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After a decade of perfecting her mojo of refurbished blues, jazz, R&B, and contemporary pop, the magic of Cassandra Wilson’s music threatens to lose its singular spell. Her lustrous contra-alto is still a thing of rare beauty, but the allure of her rustic eclecticism is falling victim of the law of diminishing returns. What was utterly stirring ten years ago on her breakthrough Blue Light Til Dawn now sounds methodical.Â
Last year’s Belly of the Sun gave hints that Wilson, perhaps, needs to go into another direction. The CD should have been a milestone, given that she had recorded the sessions in her native state of Mississippi. Instead it resulted in a rather muddle affair that was competent enough, but lacking in direction and oomph. Part of the problem was that Wilson had then begun producing her own sessions rather than enlisting the talents of Craig Street, who helmed both Blue Lights and its superior successor, New Moon Daughter.Â Belly of the Sun took cues from Street’s atmospheric style with all its forestry textures and silhouette arrangements. Unfortunately under Wilson’s supervision, the humid ambience grew hazy, nearly drowning out her sometimes too laconic singing.
Glamoured pretty much offers her signature rootsy, stripped-down percussion-strings aesthetic, subtly offering new sonic colors, thanks to Gregoire Maret’s stinging harmonica. It does however fare better than Belly of the Sun in that Wilson’s found a new producer in guitarist Fabrizio Sotti, and also reunites with guitarist and former music director Brandon Ross on a few cuts. There’s another reunion of sorts with drummer Terri Lyne Carrington, who played on Wilson’s classic, Blue Skies, and who also participated in the early M-Base scene. Sotti, who’s as much a hip-hopper as he’s a jazz man, helps break the lull of Wilson’s languid musing, especially on the refreshingly uptempo, “I Want More, ” which is somewhat hampered by the singer’s lumbering crooning. But the funky, “What Is It ” is a sheer delight that has potential for R&B crossover success.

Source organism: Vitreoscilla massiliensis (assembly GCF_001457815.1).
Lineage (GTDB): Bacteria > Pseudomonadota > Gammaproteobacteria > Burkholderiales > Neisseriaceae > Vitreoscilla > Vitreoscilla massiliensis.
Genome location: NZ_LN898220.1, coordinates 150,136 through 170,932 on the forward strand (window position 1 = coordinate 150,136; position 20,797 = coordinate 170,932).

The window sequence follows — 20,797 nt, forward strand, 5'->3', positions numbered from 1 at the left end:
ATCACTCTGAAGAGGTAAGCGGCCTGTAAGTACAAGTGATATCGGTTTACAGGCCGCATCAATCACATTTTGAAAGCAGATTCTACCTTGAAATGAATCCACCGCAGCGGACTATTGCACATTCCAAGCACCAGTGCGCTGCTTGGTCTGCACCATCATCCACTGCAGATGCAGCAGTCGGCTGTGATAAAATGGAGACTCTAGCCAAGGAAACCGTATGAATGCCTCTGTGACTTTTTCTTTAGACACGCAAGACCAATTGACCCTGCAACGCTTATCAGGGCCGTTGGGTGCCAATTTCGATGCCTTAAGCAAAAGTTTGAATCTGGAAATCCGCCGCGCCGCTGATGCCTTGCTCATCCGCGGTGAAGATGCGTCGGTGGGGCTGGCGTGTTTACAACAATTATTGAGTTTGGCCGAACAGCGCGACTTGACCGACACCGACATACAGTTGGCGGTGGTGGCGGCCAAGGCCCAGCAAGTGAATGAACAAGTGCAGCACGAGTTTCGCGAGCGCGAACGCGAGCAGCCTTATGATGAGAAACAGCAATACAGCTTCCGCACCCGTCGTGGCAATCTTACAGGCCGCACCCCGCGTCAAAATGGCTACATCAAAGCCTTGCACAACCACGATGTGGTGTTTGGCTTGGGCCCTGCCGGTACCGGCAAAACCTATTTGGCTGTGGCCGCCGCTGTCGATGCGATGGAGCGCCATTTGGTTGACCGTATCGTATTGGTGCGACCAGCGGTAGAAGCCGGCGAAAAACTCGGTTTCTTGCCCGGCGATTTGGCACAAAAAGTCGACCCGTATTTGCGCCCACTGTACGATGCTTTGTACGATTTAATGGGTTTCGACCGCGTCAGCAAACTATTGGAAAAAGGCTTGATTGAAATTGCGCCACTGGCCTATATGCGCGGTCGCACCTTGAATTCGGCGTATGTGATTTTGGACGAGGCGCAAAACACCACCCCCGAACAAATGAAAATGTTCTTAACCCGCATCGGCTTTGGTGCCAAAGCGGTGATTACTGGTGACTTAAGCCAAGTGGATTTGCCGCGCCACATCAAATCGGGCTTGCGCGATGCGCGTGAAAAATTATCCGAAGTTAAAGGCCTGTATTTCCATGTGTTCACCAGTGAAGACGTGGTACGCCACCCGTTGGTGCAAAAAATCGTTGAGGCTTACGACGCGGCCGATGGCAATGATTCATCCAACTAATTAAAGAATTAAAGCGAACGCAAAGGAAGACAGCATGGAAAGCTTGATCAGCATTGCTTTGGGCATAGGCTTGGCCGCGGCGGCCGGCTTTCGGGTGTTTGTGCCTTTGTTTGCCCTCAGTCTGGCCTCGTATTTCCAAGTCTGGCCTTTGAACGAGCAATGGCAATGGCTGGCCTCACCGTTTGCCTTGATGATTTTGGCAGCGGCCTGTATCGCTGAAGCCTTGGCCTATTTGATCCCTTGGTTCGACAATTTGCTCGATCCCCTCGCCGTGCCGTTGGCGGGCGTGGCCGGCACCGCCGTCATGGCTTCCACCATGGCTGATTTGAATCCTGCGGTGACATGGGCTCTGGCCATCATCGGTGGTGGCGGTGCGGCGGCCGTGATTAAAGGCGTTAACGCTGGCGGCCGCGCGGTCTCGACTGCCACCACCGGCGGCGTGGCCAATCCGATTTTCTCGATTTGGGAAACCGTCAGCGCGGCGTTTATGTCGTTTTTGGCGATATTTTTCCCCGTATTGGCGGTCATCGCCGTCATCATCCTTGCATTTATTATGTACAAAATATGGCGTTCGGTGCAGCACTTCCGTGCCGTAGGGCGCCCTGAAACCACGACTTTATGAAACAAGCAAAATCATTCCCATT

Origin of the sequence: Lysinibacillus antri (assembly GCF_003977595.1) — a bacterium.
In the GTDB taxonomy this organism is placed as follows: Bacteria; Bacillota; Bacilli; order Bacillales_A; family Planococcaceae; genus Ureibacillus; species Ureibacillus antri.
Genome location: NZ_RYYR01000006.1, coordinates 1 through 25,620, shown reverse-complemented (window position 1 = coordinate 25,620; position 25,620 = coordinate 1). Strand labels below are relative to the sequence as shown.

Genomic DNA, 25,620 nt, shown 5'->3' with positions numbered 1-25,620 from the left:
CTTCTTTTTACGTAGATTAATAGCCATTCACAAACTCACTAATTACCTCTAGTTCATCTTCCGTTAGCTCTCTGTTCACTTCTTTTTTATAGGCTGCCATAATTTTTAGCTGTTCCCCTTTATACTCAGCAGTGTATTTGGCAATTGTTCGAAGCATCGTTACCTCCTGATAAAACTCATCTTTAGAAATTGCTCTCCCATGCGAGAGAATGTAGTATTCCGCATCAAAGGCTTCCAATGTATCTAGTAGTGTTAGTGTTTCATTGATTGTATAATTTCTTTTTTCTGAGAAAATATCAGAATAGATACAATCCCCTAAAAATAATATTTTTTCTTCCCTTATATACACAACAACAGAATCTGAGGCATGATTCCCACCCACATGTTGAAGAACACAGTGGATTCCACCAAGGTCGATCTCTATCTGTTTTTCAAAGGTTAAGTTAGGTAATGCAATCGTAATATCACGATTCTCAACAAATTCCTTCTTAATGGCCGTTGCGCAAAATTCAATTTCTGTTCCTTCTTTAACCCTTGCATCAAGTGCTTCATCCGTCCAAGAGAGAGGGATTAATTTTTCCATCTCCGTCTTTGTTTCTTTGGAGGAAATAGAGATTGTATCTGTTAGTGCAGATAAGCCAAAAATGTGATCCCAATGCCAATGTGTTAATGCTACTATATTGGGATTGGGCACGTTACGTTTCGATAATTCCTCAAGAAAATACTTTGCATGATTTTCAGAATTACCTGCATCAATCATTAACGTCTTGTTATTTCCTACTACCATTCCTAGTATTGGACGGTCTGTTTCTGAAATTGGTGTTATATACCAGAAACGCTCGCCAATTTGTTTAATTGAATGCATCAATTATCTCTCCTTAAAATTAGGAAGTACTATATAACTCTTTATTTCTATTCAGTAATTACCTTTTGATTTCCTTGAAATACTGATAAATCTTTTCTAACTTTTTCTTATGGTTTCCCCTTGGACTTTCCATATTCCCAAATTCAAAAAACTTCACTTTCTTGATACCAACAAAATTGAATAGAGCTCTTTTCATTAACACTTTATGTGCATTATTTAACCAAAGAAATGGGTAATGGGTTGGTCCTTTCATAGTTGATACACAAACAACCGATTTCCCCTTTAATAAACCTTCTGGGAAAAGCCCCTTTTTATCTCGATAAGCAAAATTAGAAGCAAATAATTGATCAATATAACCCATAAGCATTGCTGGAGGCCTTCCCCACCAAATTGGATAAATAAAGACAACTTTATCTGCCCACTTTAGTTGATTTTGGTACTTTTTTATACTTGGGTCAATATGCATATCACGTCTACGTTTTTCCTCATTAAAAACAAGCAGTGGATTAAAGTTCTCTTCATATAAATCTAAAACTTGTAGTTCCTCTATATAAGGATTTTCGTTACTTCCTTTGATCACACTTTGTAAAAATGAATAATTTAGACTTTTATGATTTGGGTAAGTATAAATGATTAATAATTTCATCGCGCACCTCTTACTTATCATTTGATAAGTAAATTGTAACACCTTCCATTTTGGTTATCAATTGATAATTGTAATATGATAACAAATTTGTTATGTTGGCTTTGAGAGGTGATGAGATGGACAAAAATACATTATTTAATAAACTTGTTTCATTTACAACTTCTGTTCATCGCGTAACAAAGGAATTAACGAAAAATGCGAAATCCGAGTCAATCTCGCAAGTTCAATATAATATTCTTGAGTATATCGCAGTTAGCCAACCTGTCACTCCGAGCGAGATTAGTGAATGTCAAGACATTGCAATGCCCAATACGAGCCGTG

Â Wilson’s caressing voice can be so seductive that the lyrics become secondary, which is problematic, considering how carefully she chooses her material. Glamoured demands the undivided attention of a headphones electronica record to fully appreciate the intricate embroidering of Ross and Sotti’s guitar lines and more importantly the weighty emotional themes of the music. If you listen to it on a sub-par audio system, you might not even recognize that this is the artist’s most personal sounding album yet, as she examines the institute of marriage through bittersweet lenses.
Sequenced almost dead-center are Wilson’s rueful makeovers of Luther Ingram’s 1972 R&B hit, “If Loving You Is Wrong ” and Bob Dylan’s “Lay Lady Lay. ” These renderings offer two-sided views on the issue of infidelity. On the former, she takes the position of a lovesick mistress, caught up in a nefarious relationship with a married man. With the Dylan tune, Wilson assumes a comforting advisor role, suggesting that she should stick by her man. Sotti’s lamenting chords and Wilson’s plangent crooning on lines like “Mama and daddy say it’s a shame/It’s a downright disgrace, ” accentuate the scandal, making the other woman appear as if she’s wearing the scarlet letter “A ” in the smallest, one-horse town ever imagined.
On “What Is It, ” Wilson questions whether or not her relationship is on solid ground, hinting suspicion with the pointed verse: “Is she your girl/Or is she your friend/Is she the one that brings our story to an end. ” Even Sting’s overtly political “Fragile ” is transformed into a song, dealing with the emotional violence that’s often associated with a collapsing love affair.
Wilson spins tales of unrequited love on “Sleight of Time ” on which she yearns for a May-December relationship and effectively plays a jilted lover on an enchanting remake of Willie Nelson’s “Crazy. ” As bruised as Glamoured is, Wilson does prevent from becoming resoundingly defeating. She sings of the joys of escaping from a rural town on the chugging “On This Train ” and even welcomes the exploits of her paramour on Muddy Waters’ washboard-driven, “Honey Bee. ” But it’s her poignant duet with bassist Reginald Veal on Abbey Lincoln’s liberating, “Throw it Away ” where she appears to have found some resolution.
Don’t let the familiar calm air of Glamoured fool you. Underneath it all brews a storm of unforeseen personal revelations.
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